Jeffery MacDonald: Docuseries Revisits Infamous Case

Jeffery MacDonald

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If you’re a self-proclaimed true crime nerd like myself, you likely have a repertoire of cases that you know way better than the average person and can’t help but gab about.

For film director and author Errol Morris, Jeffery MacDonald is his juicy fascination. Morris befriended MacDonald’s lead appellate attorney Harvey Silverglate in the early 1990s and has been obsessed by the case ever since. He has even taken multiple trips to the crime scene — 544 Castle Drive in Fort Bragg, North Carolina — with his wife over the years! Spooky.

In 2012, Morris published A Wilderness of Error: The Trials of Jeffery MacDonald, which covers the entire history of the MacDonald case as well as evaluates the mistakes made by investigators in the first hours of the crime scene response. These mistakes, which muddied the proverbial waters for both the prosecution and the defense during the trial, eventually contributed to a skewed public perception of the case.

Academy Award-nominated film producer Marc Smerling directed “A Wilderness of Error,” a five-part docuseries that is based on Morris’ book. The first three episodes of the series were released by FX on September 25, 2020, and the final two are scheduled to release on October 2. In only watching the first three hours of the program, I finally understand why Morris is so captivated by the case — it’s not as cut and dry as the media initially portrayed.

Collette and Jeffery
Jeffery and Collette MacDonald on their wedding day, 1963.

For the general public, the gist of the case is as follows: Army Surgeon Jeffery MacDonald was living at Fort Bragg with his pregnant wife Collette and their two young daughters, Kimberley and Kristen. On a rainy February night in 1970, military police were called to the MacDonald residence around 3:30 a.m. to investigate a disturbance.

When the police arrived, they found Collette dead on the bedroom floor, covered in blood and with Jeffery passed out next to her. In their respective rooms, Kimberley and Kristen had each been stabbed to death. Various weapons were found outside of the house, including a knife and an ice pick, and the word “PIG” had been written in blood on the bedroom wall.

woman in floppy hat
Drawings of intruders (as described by Jeffery MacDonald).

Jeffery told the authorities that three men and a young woman in a white floppy hat broke into his home and started attacking him and his wife. The “crazed hippies” were chanting “Acid is groovy, kill the pigs,” as he tried to fight them off. Jeffery received only artificial stab wounds, but was knocked unconscious and awoke to find his wife dead. He told police that he tried to resuscitate her via CPR but to no avail.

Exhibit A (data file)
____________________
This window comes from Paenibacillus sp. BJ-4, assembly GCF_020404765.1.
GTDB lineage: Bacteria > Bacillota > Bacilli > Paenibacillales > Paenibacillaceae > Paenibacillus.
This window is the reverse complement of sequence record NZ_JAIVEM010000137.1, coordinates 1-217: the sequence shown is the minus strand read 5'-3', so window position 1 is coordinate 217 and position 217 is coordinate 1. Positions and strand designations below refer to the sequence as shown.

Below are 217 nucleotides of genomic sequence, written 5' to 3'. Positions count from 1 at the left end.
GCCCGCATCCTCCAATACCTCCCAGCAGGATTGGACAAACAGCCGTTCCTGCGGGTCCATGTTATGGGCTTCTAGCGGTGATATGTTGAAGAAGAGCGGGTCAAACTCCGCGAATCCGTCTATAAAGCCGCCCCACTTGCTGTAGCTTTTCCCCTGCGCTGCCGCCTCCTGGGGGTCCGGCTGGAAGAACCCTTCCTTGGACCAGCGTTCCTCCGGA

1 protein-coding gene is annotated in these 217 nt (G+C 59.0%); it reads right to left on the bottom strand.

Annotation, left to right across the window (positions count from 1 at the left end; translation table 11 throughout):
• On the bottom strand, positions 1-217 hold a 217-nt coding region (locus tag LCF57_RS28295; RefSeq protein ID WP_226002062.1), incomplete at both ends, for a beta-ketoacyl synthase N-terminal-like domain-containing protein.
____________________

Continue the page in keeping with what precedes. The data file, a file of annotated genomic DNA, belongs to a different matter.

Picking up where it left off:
From the get-go, authorities felt that Jefferey’s account of this horrific night was suspect. Sure, the MacDonald case closely resembled the Manson murders from just a year prior, but something was amiss. Mainly, Jeffery’s lack of comparable injuries to his family and the general inconsistencies in his story never seemed to fit his version of the events.

Jeffery was cleared in an Article 32 hearing with the Army, but the justice department went after the case and convicted him of multiple murders in 1979. Jeffery continues to profess his innocence.

Morris’ investigation of the MacDonald case is much less clear cut than his claim to fame, “The Thin Blue Line.” While the latter led to the release of a wrongfully incarcerated man, “A Wilderness of Error” leaves viewers with numerous questions for both the prosecution and the defense. In turn, no definitive conclusions can be drawn about MacDonald’s culpability.

“A Wilderness of Error” reveals how competing stories can effectively obscure reality and thereby encourages people to think critically about convenient versus inconvenient truths. If investigators obtained multiple confessions from the woman in the white floppy hat (revealed to be Helena Stoeckley), why was Jeffery MacDonald still convicted? Morris is still unsure.

The docuseries is smart, challenging, and impeccably produced (a common characteristic of Blumhouse productions). While no new conclusions are drawn, the audience is given a rare opportunity to revisit the original investigation and to compare their initial interpretations of what happened with Morris’ artful recreations and presentation of differing perspectives.

Will Jeffery MacDonald go free? Probably not. But, now you have another case to rant about at your next (virtual?) social gathering. Score!

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